Display a favorite shell or bead in a dramatic necklace of warm colors.

Warm, like fresh vomit.  It’s “the perfect focal point for a dramatic evening dress or simple pants outfit.”  Actually, you can wear it with whatever you want; nobody’s going to be looking at anything except your hand-crocheted prosthetic third breast, with fringed tentacles.

Turtleneck Chic.  Seriously.

Against your own better judgement, and that of your closest friends and the world at large, you’ve decided to crochet a sweater for the fey-but-husky young man in your life.  Which of the following attributes would you choose for such a gift:

  • blocky?

  • bulky? 

  • acrylic?

  • precisely the same color as that Dorito you found between the sofa cushions?

  • see-through?

  • all of the above?

Sailors, skiers, and scavengers could warm up to this turtleneck nicely.”

Could, but won’t, as the lad’s expression indicates.  But rest assured, if you wear this sweater, once the sailors have had their way with you and left you on some frozen shore for the scavengers, the ski patrol will have no trouble finding your seagull- and crab-picked body: in death as in life, you will stick out like a sore thumb.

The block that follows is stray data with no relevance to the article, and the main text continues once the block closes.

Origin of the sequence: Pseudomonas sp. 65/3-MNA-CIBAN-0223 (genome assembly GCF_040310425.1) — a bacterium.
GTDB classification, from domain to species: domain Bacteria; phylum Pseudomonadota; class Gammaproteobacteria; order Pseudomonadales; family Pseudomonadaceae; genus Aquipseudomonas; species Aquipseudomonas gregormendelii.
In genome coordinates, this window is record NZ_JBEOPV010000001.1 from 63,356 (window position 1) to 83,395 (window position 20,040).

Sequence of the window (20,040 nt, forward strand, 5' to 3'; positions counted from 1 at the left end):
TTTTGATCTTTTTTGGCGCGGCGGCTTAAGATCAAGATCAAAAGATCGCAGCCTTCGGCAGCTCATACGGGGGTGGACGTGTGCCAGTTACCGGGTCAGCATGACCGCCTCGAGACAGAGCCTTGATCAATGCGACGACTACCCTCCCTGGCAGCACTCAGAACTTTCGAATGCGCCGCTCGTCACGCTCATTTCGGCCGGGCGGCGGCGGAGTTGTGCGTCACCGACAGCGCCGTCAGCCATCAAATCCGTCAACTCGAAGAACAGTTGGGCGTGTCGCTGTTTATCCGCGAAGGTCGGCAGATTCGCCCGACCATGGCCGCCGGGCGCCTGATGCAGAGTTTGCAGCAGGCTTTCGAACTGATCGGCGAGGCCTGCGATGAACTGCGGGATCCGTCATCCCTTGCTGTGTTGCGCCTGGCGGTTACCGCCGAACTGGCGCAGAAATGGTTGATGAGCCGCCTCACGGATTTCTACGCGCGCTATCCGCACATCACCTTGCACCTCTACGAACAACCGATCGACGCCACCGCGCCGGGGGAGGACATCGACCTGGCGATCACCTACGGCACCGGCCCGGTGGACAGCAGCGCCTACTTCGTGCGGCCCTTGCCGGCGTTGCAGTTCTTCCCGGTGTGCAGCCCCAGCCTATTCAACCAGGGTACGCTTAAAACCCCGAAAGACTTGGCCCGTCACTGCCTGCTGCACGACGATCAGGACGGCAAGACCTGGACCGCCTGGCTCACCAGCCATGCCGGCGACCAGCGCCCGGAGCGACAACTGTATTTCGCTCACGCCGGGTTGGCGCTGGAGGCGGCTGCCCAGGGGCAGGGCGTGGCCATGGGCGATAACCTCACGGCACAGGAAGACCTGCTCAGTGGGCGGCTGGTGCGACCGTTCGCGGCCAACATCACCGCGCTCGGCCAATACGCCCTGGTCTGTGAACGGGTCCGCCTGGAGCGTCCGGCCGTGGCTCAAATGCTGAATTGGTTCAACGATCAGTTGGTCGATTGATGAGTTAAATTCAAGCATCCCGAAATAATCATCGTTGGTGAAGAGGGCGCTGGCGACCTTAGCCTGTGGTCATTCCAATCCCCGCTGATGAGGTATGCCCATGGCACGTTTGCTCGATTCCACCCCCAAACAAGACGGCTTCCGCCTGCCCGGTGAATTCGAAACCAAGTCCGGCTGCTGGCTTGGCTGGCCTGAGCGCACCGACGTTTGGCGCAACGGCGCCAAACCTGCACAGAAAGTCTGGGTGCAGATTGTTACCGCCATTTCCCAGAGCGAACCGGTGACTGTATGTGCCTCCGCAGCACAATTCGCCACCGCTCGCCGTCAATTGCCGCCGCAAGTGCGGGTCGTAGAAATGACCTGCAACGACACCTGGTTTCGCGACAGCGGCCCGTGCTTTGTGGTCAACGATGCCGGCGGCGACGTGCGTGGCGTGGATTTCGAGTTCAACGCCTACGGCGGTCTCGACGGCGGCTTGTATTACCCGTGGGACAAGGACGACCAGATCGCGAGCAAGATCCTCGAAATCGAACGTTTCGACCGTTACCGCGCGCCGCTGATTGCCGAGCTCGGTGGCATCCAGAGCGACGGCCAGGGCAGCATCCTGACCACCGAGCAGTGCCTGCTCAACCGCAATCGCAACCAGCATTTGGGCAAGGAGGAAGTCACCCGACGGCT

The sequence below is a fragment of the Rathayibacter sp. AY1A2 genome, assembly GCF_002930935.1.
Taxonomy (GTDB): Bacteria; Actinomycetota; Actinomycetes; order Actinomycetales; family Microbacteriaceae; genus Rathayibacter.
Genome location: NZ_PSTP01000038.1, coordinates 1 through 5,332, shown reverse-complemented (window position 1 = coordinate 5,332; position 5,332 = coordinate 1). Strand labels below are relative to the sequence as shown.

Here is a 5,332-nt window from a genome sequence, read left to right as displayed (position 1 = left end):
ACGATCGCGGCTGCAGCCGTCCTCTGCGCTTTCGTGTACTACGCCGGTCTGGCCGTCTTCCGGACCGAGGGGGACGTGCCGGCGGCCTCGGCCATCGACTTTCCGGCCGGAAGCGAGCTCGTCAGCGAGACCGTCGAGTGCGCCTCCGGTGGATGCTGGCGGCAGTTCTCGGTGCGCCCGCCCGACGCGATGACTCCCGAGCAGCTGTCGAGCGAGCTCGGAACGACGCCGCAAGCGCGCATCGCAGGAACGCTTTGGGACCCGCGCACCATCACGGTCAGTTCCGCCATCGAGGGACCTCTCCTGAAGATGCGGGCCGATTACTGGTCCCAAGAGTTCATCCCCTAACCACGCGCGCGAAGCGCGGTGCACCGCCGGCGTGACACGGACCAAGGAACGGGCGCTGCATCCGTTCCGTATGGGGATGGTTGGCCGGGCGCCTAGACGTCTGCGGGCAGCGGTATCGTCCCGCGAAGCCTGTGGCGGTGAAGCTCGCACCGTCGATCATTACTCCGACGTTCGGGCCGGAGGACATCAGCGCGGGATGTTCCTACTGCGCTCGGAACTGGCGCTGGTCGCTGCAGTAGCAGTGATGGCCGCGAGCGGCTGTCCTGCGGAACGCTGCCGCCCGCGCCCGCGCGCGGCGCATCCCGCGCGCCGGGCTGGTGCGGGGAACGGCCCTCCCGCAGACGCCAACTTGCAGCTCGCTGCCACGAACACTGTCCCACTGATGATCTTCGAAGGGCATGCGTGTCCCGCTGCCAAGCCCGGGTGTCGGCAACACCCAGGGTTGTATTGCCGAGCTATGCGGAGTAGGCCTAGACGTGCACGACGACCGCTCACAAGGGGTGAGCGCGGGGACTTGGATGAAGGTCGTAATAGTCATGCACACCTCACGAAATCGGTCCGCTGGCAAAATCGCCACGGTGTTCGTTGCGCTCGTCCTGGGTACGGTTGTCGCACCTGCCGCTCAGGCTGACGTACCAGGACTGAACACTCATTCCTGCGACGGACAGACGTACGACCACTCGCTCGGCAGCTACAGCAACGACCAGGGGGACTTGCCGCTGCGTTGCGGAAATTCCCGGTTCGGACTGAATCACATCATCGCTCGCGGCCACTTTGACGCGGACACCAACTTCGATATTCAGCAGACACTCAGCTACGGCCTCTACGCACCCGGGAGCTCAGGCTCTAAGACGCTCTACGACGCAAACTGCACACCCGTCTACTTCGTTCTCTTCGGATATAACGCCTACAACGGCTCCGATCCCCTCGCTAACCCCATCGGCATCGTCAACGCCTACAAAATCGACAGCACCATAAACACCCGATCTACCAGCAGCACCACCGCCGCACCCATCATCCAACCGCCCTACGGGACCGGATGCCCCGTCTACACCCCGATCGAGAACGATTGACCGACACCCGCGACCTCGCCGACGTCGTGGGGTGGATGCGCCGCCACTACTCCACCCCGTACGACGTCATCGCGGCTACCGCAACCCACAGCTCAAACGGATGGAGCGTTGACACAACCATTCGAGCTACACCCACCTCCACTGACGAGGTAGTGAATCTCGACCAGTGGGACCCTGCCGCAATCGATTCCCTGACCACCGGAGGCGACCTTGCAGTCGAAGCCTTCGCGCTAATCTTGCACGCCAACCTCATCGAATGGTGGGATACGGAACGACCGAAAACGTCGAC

A Covey of Caps.  How cute.

Oh, my.

Like birds of a feather, hat lovers flock together.

Everybody’s laughing at the lady in the yellow cloche, but that’s okay: she’s too stoned to care.  Actually, her cap isn’t especially hideous, except for the massive tumor sprouting from the side.  It’s the men who take the brunt of the abuse here.  Mister Green Tyrolian has contrived to hide his face in plain sight.  Only the walrus in the “cowboy hat” (frankly it looks more like something the pianny-playing gimp at the local saloon might have worn, although even he might draw the line short of crocheted mohair, at Miss Kitty’s insistence) looks like he wants to be here.  Small wonder when you see what he’s wearing toward the back of the book.

Those are the patterns included in the book.  The editors truly expected people to invest their time, money, energy and new-found crochet knowledge in producing these items.  The next section, “Creative Crochet to tempt & inspire you,” is basically a crapbook scrapbook of things that people crocheted without a pattern, presented for our enlightenment.  We will consider the highlights tomorrow.


Ohrwurm July 22, 2006

earworm îr’wûrm’ n (fr Ger ohrwurm): a song or tune that gets stuck in one’s mind and repeats as if on a tape; also written ear-worm, ear worm; also called cognitive itch, sticky tune
Webster’s New Millennium™ Dictionary of English, Preview Edition (v 0.9.6)